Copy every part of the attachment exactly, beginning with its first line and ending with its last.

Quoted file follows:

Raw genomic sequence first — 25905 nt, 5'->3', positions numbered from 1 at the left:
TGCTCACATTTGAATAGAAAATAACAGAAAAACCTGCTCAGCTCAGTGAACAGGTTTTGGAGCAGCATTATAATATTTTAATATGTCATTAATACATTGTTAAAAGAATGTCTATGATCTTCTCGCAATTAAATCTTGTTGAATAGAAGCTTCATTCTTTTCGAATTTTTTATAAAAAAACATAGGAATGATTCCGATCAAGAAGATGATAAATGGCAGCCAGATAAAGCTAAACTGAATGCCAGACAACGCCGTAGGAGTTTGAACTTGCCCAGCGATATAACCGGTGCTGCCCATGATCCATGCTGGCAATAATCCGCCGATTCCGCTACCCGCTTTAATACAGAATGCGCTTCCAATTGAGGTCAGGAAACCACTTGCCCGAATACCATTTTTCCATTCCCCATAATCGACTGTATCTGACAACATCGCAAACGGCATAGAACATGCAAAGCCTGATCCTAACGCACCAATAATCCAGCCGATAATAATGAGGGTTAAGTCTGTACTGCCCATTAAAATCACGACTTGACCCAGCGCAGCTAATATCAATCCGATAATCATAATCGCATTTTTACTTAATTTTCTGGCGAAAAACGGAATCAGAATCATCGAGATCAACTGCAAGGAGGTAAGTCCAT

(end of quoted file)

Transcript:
Raw genomic sequence first — 25905 nt, 5'->3', positions numbered from 1 at the left:
TGCTCACATTTGAATAGAAAATAACAGAAAAACCTGCTCAGCTCAGTGAACAGGTTTTGGAGCAGCATTATAATATTTTAATATGTCATTAATACATTGTTAAAAGAATGTCTATGATCTTCTCGCAATTAAATCTTGTTGAATAGAAGCTTCATTCTTTTCGAATTTTTTATAAAAAAACATAGGAATGATTCCGATCAAGAAGATGATAAATGGCAGCCAGATAAAGCTAAACTGAATGCCAGACAACGCCGTAGGAGTTTGAACTTGCCCAGCGATATAACCGGTGCTGCCCATGATCCATGCTGGCAATAATCCGCCGATTCCGCTACCCGCTTTAATACAGAATGCGCTTCCAATTGAGGTCAGGAAACCACTTGCCCGAATACCATTTTTCCATTCCCCATAATCGACTGTATCTGACAACATCGCAAACGGCATAGAACATGCAAAGCCTGATCCTAACGCACCAATAATCCAGCCGATAATAATGAGGGTTAAGTCTGTACTGCCCATTAAAATCACGACTTGACCCAGCGCAGCTAATATCAATCCGATAATCATAATCGCATTTTTACTTAATTTTCTGGCGAAAAACGGAATCAGAATCATCGAGATCAACTGCAAGGAGGTAAGTCCAT